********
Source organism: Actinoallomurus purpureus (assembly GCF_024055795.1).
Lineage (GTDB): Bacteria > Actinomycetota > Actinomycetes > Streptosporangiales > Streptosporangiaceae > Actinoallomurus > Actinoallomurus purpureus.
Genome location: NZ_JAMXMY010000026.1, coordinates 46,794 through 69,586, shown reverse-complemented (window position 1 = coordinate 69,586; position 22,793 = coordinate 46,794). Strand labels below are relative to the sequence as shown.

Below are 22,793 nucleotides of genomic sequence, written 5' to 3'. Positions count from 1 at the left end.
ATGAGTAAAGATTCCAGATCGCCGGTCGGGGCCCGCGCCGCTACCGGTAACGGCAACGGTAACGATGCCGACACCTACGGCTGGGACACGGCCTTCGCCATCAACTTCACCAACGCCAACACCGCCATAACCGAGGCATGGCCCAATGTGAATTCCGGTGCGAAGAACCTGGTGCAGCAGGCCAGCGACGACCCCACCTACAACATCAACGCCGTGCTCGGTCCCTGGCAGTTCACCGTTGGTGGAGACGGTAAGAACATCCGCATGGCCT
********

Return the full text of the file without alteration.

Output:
Source organism: Actinoallomurus purpureus (assembly GCF_024055795.1).
Lineage (GTDB): Bacteria > Actinomycetota > Actinomycetes > Streptosporangiales > Streptosporangiaceae > Actinoallomurus > Actinoallomurus purpureus.
Genome location: NZ_JAMXMY010000026.1, coordinates 46,794 through 69,586, shown reverse-complemented (window position 1 = coordinate 69,586; position 22,793 = coordinate 46,794). Strand labels below are relative to the sequence as shown.

Below are 22,793 nucleotides of genomic sequence, written 5' to 3'. Positions count from 1 at the left end.
ATGAGTAAAGATTCCAGATCGCCGGTCGGGGCCCGCGCCGCTACCGGTAACGGCAACGGTAACGATGCCGACACCTACGGCTGGGACACGGCCTTCGCCATCAACTTCACCAACGCCAACACCGCCATAACCGAGGCATGGCCCAATGTGAATTCCGGTGCGAAGAACCTGGTGCAGCAGGCCAGCGACGACCCCACCTACAACATCAACGCCGTGCTCGGTCCCTGGCAGTTCACCGTTGGTGGAGACGGTAAGAACATCCGCATGGCCT